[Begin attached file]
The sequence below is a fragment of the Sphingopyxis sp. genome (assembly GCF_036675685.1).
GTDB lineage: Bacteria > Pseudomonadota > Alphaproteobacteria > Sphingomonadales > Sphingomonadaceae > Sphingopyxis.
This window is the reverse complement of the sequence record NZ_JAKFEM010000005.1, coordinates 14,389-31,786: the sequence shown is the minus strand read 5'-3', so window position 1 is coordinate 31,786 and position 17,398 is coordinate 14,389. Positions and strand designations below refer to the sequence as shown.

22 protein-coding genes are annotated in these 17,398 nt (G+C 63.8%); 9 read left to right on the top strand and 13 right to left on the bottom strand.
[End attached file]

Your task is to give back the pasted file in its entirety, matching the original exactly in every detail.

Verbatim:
The sequence below is a fragment of the Sphingopyxis sp. genome (assembly GCF_036675685.1).
GTDB lineage: Bacteria > Pseudomonadota > Alphaproteobacteria > Sphingomonadales > Sphingomonadaceae > Sphingopyxis.
This window is the reverse complement of the sequence record NZ_JAKFEM010000005.1, coordinates 14,389-31,786: the sequence shown is the minus strand read 5'-3', so window position 1 is coordinate 31,786 and position 17,398 is coordinate 14,389. Positions and strand designations below refer to the sequence as shown.

22 protein-coding genes are annotated in these 17,398 nt (G+C 63.8%); 9 read left to right on the top strand and 13 right to left on the bottom strand.